Combined with MEMS technology, light weight and compact size sensors can be made in wafer scale with low cost. T his nanosensor technology can extend its application in civilian areas such as explosives detection, monitoring filter bed breakthroughs, personnel badge detectors, embedded suit hermiticity sensors, and other applications. Additionally, a wireless capability with the sensor chip can be used for networked mobile and fixed-site detection and warning systems for military bases, facilities and battlefield areas.
Portable, cheap and fast explosives detector built with nanotechnology :
Due to the the increased use of modern bombs in terrorist attacks worldwide, where the amount of metal used is becoming very small, the development of a new approach capable of rapidly and cost-efficiently detecting volatile chemical emission from explosives is highly desirable and urgently necessary nowadays.
The trained dogs and physical methods such as gas chromatography coupled to a mass spectrometer, nuclear quadrupole resonance, electron capture detection as well as electrochemical approaches are highly sensitive and selective, but some of these techniques are expensive and others are not easily fielded in a small, low-power package. As a complementary method, however, chemical sensors provide new approaches to the rapid detection of ultra-trace analytes from explosives, and can be easily incorporated into inexpensive and portable microelectronic devices.
In comparison to conjugated-polymer based sensors, the fabrication of these hybrid films is very simple, the used materials are inexpensive, and the trapped organic sensing elements also become very stable in the inert silica matrix." Two key features of these mesostructured films, namely the porous structure and the large surface area, are believed to be principally responsible for the observed remarkable sensing performance. The unique mesoporous structure provides a necessary condition for the facile diffusion of analytes to sensing elements, while the large surface area considerably enhances the interaction sites between analyte molecules and sensing elements, and thereby further improves the detection sensitivity.
This is the most important component in this nano detecting device
Other projected products most commonly involve using nanosensors to build smaller integrated circuits, as well as incorporating them into various other commodities made using other forms of nanotechnology for use in a variety of situations including transportation, communication, improvements in structural integrity, and robotics. Nanosensors may also eventually be valuable as more accurate monitors of material states for use in systems where size and weight are constrained, such as in satellites and other aeronautic machines.
Currently, the most common mass-produced functioning nanosensors exist in the biological world as natural receptors of outside stimulation. For instance, sense of smell, especially in animals in which it is particularly strong, such as dogs, functions using receptors that sense nanosized molecules. Certain plants, too, use nanosensors to detect sunlight; various fish use nanosensors to detect minuscule vibrations in the surrounding water; and many insects detect sex pheromones using nanosensors.
Chemical sensors, too, have been built using nanotubes to detect various properties of gaseous molecules. Carbon nanotubes have been used to sense ionization of gaseous molecules while nanotubes made out of titanium have been employed to detect atmospheric concentrations of hydrogen at the molecular level. Many of these involve a system by which nanosensors are built to have a specific pocket for another molecule. When that particular molecule, and only that specific molecule, fits into the nanosensor, and light is shone upon the nanosensor, it will reflect different wavelengths of light and, thus, be a different color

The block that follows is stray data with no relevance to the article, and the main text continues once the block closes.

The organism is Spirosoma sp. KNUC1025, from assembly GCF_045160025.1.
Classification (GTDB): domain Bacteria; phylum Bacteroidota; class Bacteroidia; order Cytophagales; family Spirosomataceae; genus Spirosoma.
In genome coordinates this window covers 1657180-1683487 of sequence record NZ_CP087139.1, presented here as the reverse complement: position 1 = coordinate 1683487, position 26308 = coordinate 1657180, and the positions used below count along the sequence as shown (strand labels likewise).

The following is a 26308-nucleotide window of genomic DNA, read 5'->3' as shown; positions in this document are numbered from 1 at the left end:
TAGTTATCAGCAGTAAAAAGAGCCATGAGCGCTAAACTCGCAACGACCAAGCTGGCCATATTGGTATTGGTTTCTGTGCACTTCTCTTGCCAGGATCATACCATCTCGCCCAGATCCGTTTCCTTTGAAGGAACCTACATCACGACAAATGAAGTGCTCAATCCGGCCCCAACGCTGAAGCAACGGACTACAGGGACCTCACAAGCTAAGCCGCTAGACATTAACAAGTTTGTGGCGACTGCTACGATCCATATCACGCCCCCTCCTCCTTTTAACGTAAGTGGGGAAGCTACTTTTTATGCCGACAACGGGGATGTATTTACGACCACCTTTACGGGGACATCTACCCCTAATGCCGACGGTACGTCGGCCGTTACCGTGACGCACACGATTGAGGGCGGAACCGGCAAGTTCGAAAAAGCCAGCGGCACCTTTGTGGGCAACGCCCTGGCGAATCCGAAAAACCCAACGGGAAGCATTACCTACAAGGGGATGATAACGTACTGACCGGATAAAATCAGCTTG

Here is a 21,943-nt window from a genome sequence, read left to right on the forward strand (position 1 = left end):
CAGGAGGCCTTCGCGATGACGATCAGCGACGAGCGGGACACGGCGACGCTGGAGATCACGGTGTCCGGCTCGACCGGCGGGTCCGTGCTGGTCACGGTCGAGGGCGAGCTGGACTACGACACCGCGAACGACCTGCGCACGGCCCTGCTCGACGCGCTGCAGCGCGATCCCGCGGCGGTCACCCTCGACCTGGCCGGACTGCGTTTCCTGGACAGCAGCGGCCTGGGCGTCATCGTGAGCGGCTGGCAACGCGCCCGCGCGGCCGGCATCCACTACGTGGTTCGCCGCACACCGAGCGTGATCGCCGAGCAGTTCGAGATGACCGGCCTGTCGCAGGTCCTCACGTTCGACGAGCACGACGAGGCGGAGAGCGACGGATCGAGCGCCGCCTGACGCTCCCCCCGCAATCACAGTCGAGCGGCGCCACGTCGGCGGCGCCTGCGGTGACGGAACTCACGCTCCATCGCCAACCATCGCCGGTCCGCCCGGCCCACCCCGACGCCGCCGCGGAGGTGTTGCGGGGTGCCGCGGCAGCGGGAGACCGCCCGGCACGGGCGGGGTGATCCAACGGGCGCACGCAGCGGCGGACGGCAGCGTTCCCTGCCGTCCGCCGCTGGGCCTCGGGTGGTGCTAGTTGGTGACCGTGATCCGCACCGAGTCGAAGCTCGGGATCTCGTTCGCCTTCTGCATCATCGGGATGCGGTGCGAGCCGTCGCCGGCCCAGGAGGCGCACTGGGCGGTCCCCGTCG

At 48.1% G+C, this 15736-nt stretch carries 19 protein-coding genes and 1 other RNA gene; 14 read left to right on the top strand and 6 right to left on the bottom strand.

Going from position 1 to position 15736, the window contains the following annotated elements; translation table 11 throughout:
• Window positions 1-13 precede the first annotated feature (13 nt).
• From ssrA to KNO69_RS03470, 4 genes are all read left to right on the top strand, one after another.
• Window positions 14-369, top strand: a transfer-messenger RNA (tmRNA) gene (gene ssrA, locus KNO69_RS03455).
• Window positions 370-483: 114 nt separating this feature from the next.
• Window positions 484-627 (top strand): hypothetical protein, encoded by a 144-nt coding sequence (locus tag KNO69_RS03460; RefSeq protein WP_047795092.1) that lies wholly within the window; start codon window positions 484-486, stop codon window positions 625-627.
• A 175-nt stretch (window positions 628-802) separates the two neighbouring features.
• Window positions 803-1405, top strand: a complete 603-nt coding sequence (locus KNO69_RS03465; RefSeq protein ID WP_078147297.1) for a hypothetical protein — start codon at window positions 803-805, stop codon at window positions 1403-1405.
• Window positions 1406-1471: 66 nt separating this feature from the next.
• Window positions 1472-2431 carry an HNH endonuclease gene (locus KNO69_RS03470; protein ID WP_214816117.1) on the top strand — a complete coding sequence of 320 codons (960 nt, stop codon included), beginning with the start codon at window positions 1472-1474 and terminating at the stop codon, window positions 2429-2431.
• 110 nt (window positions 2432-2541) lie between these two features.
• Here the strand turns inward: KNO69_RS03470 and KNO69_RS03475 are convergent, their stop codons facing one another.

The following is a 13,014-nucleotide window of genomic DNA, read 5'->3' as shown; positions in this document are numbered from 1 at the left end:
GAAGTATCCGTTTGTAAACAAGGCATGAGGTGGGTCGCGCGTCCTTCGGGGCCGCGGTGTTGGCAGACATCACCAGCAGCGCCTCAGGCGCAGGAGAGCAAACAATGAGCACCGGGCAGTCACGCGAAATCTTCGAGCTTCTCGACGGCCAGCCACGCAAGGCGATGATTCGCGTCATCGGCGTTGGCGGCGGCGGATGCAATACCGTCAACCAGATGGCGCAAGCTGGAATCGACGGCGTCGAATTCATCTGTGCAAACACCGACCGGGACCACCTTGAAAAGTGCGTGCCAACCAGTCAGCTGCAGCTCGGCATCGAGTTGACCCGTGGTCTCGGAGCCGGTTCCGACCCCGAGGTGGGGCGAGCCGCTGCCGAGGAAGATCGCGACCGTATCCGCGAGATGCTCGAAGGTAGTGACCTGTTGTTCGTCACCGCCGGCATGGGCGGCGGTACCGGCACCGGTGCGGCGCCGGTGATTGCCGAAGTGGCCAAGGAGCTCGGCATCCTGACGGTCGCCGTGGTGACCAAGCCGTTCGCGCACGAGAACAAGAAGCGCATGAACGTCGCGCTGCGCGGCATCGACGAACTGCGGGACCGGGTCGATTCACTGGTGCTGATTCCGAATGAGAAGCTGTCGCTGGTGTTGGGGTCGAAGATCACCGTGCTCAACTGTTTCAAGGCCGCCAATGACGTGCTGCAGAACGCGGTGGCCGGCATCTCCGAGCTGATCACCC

Production methods of nanosensors:
There are currently several hypothesized ways to produce nanosensors. Top-down lithography is the manner in which most integrated circuits are now made. It involves starting out with a larger block of some material and carving out the desired form. These carved out devices, notably put to use in specific microelectromechanical systems used as microsensors, generally only reach the micro size, but the most recent of these have begun to incorporate nanosized components.
Another way to produce nanosensors is through the bottom-up method, which involves assembling the sensors out of even more minuscule components, most likely individual atoms or molecules. This would involve moving atoms of a particular substance one by one into particular positions which, though it has been achieved in laboratory tests using tools such as atomic force microscopes, is still a significant difficulty, especially to do en masse, both for logistic reasons as well as economic ones. Most likely, this process would be used mainly for building starter molecules for self-assembling sensors.
SIZE OF NANOSENSOR
(A) An example of a DNA molecule used as a starter for larger self-assembly. (B) An atomic force microscope image of a self-assembled DNA nanogrid. Individual DNA tiles self-assemble into a highly ordered periodic two-dimensional DNA nanogrid.
The third way, which promises far faster results, involves self-assembly, or “growing” particular nanostructures to be used as sensors. This most often entails one of two types of assembly. The first involves using a piece of some previously created or naturally formed nanostructure and immersing it in free atoms of its own kind. After a given period, the structure, having an irregular surface that would make it prone to attracting more molecules as a continuation of its current pattern, would capture some of the free atoms and continue to form more of itself to make larger components of nano sensors.
The purpose of using nano-sensors in this device particularly to identify the bombs before reaching the airport and by using nanogrid is mainly to detect the bombs after it get sensed by the nanosensors.